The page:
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BEACON SYRACUSE ASSOCS. v. CITY OF SYRACUSE

January 7, 1983

BEACON SYRACUSE ASSOCIATES, Plaintiff,
v.
THE CITY OF SYRACUSE, SYRACUSE URBAN RENEWAL AGENCY, NEW YORK STATE URBAN DEVELOPMENT CORPORATION, SYRACUSE CITY PLANNING COMMISSION, COMMON COUNCIL OF THE CITY OF SYRACUSE, SYRACUSE RENAISSANCE PARTNERS, LTD., and SYR MALL CORPORATION, Defendants



The opinion of the court was delivered by: MUNSON

MEMORANDUM-DECISION AND ORDER

 HOWARD G. MUNSON, C.J.

 I.

 Beacon Syracuse Associates (Beacon), a limited partnership organized under the laws of the Commonwealth of Massachusetts, is the redeveloper and present owner of real property known as Block 107 in the City of Syracuse.

 The defendants are the City of Syracuse (Syracuse), a municipal corporation; Syracuse Urban Renewal Agency (SURA), a public benefit corporation of the State of New York; New York State Urban Development Corporation (UDC), a corporate governmental agency of the State of New York; the Syracuse City Planning Commission (Commission), a governmental commission; the Common Council of the City of Syracuse (Council), a legislative and quasi-judicial body of the City of Syracuse, Syracuse Renaissance Partners, Ltd. (Renaissance), a limited partnership and Syr Mall Corporation (Syr Mall), a New York corporation. Renaissance and Syr Mall, joint venturers, are the current redevelopers and present owners of the real property known as Block 100 in the City of Syracuse, such property being the subject of this lawsuit.

 The gravamen of Beacon's complaint is that the use of the structure on Block 100, predominantly as an office complex, is violative of its constitutional and statutory rights and will cause Beacon substantial financial harm.

 More specifically and relevant to the motions presently before this Court, plaintiff asserts four claims against UDC under Title 42 United States Code, Section 1983: deprivation of property without due process; violation of equal protection; impairment of contract and condemnation of property without due process. Second, Beacon alleges a Title 42 United States Code, Section 1985, conspiracy violation against UDC, Syr Mall and Renaissance. Finally, Beacon asserts state law claims of breach of contract against UDC, Syr Mall and Renaissance and intentional interference with a contract against Syr Mall and Renaissance. The plaintiff seeks declaratory, injunctive and monetary relief. Jurisdiction is alleged under Title 28 United States Code, Sections 1331, 1332 and 1343. In addition, the plaintiff maintains that this court has pendent jurisdiction over the state claims.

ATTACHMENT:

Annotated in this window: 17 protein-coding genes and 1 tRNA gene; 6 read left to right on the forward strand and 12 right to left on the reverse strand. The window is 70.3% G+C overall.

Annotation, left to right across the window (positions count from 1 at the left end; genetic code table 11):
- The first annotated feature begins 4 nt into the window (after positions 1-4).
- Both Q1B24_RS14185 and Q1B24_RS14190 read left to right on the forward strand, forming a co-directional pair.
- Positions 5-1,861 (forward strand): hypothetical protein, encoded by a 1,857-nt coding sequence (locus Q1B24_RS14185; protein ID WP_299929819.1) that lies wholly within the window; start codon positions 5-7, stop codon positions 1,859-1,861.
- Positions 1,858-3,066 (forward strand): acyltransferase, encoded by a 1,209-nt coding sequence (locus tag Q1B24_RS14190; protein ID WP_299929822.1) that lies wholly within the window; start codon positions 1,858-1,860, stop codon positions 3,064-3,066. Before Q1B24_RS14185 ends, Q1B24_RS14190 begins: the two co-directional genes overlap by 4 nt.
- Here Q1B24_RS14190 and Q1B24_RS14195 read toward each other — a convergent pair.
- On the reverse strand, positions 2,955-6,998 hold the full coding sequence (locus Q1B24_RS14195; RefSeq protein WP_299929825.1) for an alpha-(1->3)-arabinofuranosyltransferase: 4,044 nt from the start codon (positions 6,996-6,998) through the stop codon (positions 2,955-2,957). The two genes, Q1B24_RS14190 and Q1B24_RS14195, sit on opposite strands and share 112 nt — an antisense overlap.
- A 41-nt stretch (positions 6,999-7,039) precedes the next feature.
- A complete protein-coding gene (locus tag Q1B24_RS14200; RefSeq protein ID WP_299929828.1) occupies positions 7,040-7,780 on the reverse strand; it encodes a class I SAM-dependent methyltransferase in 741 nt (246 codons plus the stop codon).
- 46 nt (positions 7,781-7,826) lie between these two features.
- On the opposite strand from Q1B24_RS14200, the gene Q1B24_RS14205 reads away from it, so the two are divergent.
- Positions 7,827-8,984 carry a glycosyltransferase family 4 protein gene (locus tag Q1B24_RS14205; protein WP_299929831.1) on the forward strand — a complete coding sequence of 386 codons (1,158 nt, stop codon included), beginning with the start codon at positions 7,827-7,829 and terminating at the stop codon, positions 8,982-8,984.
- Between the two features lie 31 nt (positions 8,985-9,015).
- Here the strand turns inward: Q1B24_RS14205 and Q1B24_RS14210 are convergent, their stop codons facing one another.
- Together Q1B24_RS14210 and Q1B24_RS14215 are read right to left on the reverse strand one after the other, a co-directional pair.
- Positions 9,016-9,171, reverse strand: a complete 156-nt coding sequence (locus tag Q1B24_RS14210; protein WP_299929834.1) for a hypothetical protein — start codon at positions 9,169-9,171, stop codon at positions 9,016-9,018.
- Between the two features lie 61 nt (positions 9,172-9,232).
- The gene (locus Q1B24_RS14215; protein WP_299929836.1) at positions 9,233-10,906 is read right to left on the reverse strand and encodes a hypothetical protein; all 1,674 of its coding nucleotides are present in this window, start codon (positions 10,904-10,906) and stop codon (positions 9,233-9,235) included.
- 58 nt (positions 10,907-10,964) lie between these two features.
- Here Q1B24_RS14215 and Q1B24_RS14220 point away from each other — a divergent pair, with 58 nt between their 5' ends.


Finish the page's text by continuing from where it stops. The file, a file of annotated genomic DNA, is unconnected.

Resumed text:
Presently before this Court are motions by defendant UDC to dismiss the complaint for lack of jurisdiction and for failure to state a claim; by defendant Renaissance to dismiss the complaint for failure to state a claim or, in the alternative, for summary judgment; and by Syr Mall to dismiss the complaint for lack of jurisdiction and for failure to state a claim or, in the alternative, for summary judgment. An apercu of the facts leading up to this lawsuit is in order.

 II.

 In the late 1960's, the City of Syracuse, acknowledging the gradual deterioration of the downtown region, undertook a comprehensive urban renewal program, the main objective of which was "to stimulate through the public actions and commitments . . ., private investment in redevelopment and rehabilitation in the City's central business area." Urban Renewal Plan § 101. As a consequence of that program, the Syracuse Common Council adopted the Clinton Square Urban Renewal Plan (URP) in July of 1968.

 The specific objectives of the URP include elimination of incompatible land use relationships; provision for the orderly growth of downtown; provision of a strong northern anchor of retail, office and other commercial development and establishment of a functional pattern of land use relationships. URP § 102.

 In addition to these general objectives, the URP provides more specific development objectives and land use provisions for distinct blocks encompassed by the URP. Relevant here, the primary objective of Blocks 100 and 107 under the original URP was "to provide for new major retail and office development including a major department store, office banking facilities and small retail shops to form a strong northern anchor to the retail core." URP § 303.2(h)(1). In furtherance of this objective, the Land Use Plan of the URP designated Block 107 as "Office and Service" and Block 100 as "C.B.D. Retail District."

 In order to implement the URP, Blocks 100 and 107 were acquired by SURA from the Department of Housing and Urban Development (HUD). SURA in turn entered into a contract with UDC (SURA-UDC contract) for the sale and redevelopment of these properties. Relevant to this lawsuit, UDC then entered into a contract with Beacon (UDC-Beacon contract) for the sale and redevelopment of Block 107, with Beacon obtaining title to the property by deed dated October 30, 1970, and recorded in Liber 2439 of Deeds at page 283. Block 107 was developed by Beacon as a banking facility and major office complex.

 The UDC retained title to Block 100 and developed it to provide the retail core, including Edwards, a large department store. Edwards fell victim to severe financial hardship and was later replaced by several small retail shops, being known as Syracuse Mall. That effort was also unsuccessful.

 In July, 1980, the Syracuse City Planning Commission, at the request of UDC, passed a resolution to change the zone for Block 100 from "C.B.D. Retail District" to "Office and Service," ostensibly to accommodate use of part of the Syracuse Mall as a facility for a radio station. The amendment was subsequently adopted, approved and passed by the Common Council, the Mayor and SURA, respectively.

 In August, 1981, the URP was once again amended, this time to change the development objective covering Lots 100 and 107. The new objective of Lots 100 and 107 was "to provide sites for new retail and office development to form a strong northern anchor to the downtown area" URP § 303(2)(h)(1). Beacon complains that it was not provided notice of the plan changes nor was its consent obtained, all in violation of the terms of the URP, various contracts, and Beacon's constitutional rights.